- Make Swaps – Simple food swaps can make a difference in total sugar intake at the end of the day. For example, choosing plain yogurt or oatmeal over the flavored varieties and adding your own toppings can save you from taking in too much added sugar. Avoiding foods high in sugar can go a long way to lower blood sugar.
- Opt for Zero Calorie Beverages – Sugarydrinks like juice, soda, tea, and other sweet drinks are responsible for a sizeable portion of added sugar in the American diet. Choose zero calorie beverages often to avoid excessive intake of excessive sugar and empty calories.
- Choose Healthy Sugar Alternatives - while refined sugar is usually the worst type of sugar for your health, there exist many sugar substitutes such as stevia sugar, honey, dates or maple syrup. The healthiest alternative to sugar is whole fruits as they contain nutrients and fiber as well as vitamins.
[i] Dietary Guidelines for Americans 2015-202: Cut Down on Added Sugars
[iii] CDC.gov: Heart Disease Facts
[iv] Bergwall S, Ramne S, Sonestedt E, Acosta S. High versus low added sugar consumption for the primary prevention of cardiovascular disease. Cochrane Database Syst Rev. 2019 Apr 25;2019(4):CD013320. doi:10.1002/14651858.CD013320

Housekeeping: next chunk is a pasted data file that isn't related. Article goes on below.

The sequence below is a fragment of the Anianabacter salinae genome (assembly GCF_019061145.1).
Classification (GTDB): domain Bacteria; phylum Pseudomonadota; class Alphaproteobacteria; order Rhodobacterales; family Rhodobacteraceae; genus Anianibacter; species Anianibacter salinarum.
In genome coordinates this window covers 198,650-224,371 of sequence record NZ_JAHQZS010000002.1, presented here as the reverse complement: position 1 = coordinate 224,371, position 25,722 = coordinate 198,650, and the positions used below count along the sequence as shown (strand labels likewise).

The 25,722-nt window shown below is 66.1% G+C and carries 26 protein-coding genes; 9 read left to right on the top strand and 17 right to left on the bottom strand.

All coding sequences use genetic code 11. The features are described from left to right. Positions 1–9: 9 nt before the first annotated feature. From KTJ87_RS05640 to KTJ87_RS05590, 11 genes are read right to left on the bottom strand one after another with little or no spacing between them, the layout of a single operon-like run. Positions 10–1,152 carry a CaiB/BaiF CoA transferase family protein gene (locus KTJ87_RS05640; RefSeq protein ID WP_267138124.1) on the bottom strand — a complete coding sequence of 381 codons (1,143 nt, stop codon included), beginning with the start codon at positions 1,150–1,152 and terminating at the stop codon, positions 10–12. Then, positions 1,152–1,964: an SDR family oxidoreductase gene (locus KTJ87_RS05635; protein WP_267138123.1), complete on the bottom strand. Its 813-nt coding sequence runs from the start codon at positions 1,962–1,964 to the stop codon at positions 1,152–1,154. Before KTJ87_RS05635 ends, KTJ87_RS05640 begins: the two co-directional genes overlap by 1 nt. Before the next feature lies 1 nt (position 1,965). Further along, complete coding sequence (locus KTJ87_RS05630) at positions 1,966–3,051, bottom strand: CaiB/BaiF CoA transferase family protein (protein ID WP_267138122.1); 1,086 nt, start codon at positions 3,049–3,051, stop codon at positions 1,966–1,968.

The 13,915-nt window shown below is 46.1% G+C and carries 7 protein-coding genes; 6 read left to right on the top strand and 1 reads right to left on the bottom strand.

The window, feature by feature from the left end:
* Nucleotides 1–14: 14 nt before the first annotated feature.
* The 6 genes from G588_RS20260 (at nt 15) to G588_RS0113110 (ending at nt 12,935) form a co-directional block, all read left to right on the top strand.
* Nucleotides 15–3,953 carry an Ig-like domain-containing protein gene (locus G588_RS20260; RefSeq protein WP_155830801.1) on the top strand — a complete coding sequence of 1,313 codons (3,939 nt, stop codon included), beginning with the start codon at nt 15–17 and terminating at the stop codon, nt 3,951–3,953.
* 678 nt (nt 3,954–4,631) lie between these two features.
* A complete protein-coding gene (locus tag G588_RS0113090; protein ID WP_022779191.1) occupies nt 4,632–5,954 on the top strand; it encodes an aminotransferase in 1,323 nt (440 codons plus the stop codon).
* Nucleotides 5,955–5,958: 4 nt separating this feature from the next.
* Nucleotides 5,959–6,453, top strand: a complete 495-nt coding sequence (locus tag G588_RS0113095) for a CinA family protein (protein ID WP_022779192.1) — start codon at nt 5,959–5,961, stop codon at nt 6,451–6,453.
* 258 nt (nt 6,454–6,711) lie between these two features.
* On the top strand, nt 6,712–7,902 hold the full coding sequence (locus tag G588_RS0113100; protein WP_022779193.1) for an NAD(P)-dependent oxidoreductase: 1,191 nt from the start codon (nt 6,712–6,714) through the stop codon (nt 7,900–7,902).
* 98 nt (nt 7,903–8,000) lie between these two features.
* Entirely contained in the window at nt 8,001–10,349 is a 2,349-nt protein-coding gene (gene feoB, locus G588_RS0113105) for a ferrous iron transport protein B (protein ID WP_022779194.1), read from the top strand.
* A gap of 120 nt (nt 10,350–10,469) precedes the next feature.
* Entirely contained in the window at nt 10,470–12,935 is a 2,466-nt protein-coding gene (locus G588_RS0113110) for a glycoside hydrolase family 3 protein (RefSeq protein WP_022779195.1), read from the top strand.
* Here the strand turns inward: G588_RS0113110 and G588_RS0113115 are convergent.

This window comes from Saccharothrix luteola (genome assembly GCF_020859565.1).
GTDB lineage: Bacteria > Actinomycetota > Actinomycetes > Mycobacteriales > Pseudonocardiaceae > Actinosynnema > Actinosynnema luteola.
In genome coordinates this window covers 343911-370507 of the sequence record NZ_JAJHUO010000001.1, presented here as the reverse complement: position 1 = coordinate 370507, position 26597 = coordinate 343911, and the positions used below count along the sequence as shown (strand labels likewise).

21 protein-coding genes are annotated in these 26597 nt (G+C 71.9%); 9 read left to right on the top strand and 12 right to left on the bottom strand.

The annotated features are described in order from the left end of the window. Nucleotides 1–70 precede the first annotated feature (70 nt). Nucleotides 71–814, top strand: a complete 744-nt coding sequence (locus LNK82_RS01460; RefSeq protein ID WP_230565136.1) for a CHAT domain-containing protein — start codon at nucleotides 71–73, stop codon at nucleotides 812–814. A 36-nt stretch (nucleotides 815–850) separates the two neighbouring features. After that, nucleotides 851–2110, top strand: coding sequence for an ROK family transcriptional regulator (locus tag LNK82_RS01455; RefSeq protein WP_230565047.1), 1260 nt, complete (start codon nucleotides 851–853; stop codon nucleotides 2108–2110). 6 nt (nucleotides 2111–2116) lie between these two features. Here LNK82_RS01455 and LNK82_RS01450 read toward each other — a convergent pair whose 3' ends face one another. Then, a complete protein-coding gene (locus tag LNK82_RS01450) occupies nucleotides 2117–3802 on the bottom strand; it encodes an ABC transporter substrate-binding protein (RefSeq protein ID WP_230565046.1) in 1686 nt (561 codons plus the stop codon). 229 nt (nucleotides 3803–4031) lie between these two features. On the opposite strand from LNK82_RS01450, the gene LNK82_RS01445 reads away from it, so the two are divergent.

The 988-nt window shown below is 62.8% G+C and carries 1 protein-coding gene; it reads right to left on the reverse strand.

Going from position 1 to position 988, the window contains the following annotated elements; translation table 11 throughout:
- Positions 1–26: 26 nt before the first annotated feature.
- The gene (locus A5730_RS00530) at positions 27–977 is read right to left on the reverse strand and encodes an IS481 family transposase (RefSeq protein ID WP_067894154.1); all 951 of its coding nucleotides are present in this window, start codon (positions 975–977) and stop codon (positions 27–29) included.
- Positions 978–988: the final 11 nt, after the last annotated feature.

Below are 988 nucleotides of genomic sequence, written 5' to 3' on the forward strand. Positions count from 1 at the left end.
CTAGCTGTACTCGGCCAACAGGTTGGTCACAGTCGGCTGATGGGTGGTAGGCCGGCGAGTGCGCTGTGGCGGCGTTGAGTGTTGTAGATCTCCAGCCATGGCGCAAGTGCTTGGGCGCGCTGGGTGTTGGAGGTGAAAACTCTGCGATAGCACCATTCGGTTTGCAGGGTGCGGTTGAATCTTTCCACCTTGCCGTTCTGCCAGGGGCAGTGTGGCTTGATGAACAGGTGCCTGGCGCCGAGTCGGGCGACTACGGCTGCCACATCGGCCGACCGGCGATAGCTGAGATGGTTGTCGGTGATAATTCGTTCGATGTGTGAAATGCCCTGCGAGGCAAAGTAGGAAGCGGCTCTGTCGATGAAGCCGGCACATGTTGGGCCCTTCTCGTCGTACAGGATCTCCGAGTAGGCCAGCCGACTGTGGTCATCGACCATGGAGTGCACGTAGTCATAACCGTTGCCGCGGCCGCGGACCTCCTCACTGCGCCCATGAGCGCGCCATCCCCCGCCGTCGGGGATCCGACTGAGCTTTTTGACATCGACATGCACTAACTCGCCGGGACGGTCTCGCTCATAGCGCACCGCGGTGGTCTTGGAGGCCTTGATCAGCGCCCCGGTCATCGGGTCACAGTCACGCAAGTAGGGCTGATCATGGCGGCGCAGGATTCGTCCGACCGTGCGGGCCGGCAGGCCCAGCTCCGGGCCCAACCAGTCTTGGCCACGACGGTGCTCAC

[v] Rippe JM, Angelopoulos TJ. Sugars, obesity, and cardiovascular disease: results from recent randomized control trials. Eur J Nutr. 2016 Nov;55(Suppl 2):45-53. doi:10.1007/s00394-016-1257-2
[vi] Rippe JM, Angelopoulos TJ. Sugars, obesity, and cardiovascular disease: results from recent randomized control trials. Eur J Nutr. 2016 Nov;55(Suppl 2):45-53. doi:10.1007/s00394-016-1257-2
[vii] Rippe JM, Angelopoulos TJ. Relationship between Added Sugars Consumption and Chronic Disease Risk Factors: Current Understanding. Nutrients. 2016 Nov 4;8(11):697. doi:10.3390/nu8110697
[viii] CDC.gov: Insulin Resistance and Diabetes
[ix] Laguna JC, Alegret M, Cofán M, Sánchez-Tainta A, Díaz-López A, Martínez-González MA, Sorlí JV, Salas-Salvadó J, Fitó M, Alonso-Gómez ÁM, Serra-Majem L, Lapetra J, Fiol M, Gómez-Gracia E, Pintó X, Muñoz MA, Castañer O, Ramírez-Sabio JB, Portu JJ, Estruch R, Ros E. Simple sugar intake and cancer incidence, cancer mortality and all-cause mortality: A cohort study from the PREDIMED trial. Clin Nutr. 2021 Oct;40(10):5269-5277. doi:10.1016/j.clnu.2021.07.031
[x] Singh N, Baby D, Rajguru JP, Patil PB, Thakkannavar SS, Pujari VB. Inflammation and cancer. Ann Afr Med. 2019 Jul-Sep;18(3):121-126. doi:10.4103/aam.aam_56_18
[xi] Moynihan P. Sugars and Dental Caries: Evidence for Setting a Recommended Threshold for Intake. Adv Nutr. 2016 Jan 15;7(1):149-56. doi:10.3945/an.115.009365
[xii] Faruque S, Tong J, Lacmanovic V, Agbonghae C, Minaya DM, Czaja K. The Dose Makes the Poison: Sugar and Obesity in the United States - a Review. Pol J Food Nutr Sci. 2019;69(3):219-233. doi:10.31883/pjfns/110735
[xiii] The National Institute of Health: Assessing Your Weight and Health Risk